Sunday, December 08, 2019

The First Americans: What Do You Do When You Realize EVERYTHING You've Been Taught Is a Lie?


bbc |  The programme, Ancient Voices, shows that the dimensions of prehistoric skulls found in Brazil match those of the aboriginal peoples of Australia and Melanesia. Other evidence suggests that these first Americans were later massacred by invaders from Asia.

Until now, native Americans were believed to have descended from Asian ancestors who arrived over a land bridge between Siberia and Alaska and then migrated across the whole of north and south America. The land bridge was formed 11,000 years ago during the ice age, when sea level dropped.

However, the new evidence shows that these people did not arrive in an empty wilderness. Stone tools and charcoal from the site in Brazil show evidence of human habitation as long ago as 50,000 years.

The site is at Serra Da Capivara in remote northeast Brazil. This area is now inhabited by the descendants of European settlers and African slaves who arrived just 500 years ago.

But cave paintings found here provided the first clue to the existence of a much older people.

Images of giant armadillos, which died out before the last ice age, show the artists who drew them lived before even the natives who greeted the Europeans.

These Asian people have facial features described as mongoloid. However, skulls dug from a depth equivalent to 9,000 to 12,000 years ago are very different.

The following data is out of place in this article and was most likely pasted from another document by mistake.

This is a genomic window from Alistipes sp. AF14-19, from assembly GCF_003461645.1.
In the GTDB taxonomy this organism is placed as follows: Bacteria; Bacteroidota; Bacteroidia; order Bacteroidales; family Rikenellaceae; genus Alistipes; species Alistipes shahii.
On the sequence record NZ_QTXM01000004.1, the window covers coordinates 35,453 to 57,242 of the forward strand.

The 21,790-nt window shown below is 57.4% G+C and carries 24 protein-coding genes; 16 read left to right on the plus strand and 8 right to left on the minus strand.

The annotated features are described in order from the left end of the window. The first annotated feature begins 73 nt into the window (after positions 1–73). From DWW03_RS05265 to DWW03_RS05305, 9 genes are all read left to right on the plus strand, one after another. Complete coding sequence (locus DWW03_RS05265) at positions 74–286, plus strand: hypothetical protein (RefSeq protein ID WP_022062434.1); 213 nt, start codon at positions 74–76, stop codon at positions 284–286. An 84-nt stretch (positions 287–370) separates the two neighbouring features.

Walter Neves, an archaeologist from the University of Sao Paolo, has taken extensive skull measurements from dozens of skulls, including the oldest, a young woman who has been named Lucia.

"The measurements show that Lucia was anything but mongoloid," he says.

The skull dimensions and facial features match most closely the native people of Australia and Melanesia. These people date back to about 60,000 years, and were themselves descended from the first humans, who left Africa about 100,000 years ago. 

But how could the early Australians have travelled more than 13,500 kilometres (8,450 miles) at that time? The answer comes from more cave paintings, this time from the Kimberley, a region at the northern tip of Western Australia. 

Here, Grahame Walsh, an expert on Australian rock art, found the oldest painting of a boat anywhere in the world. The style of the art means it is at least 17,000 years old, but it could be up to 50,000 years old. 

And the crucial detail is the high prow of the boat. This would have been unnecessary for boats used in calm, inland waters. The design suggests it was used on the open ocean.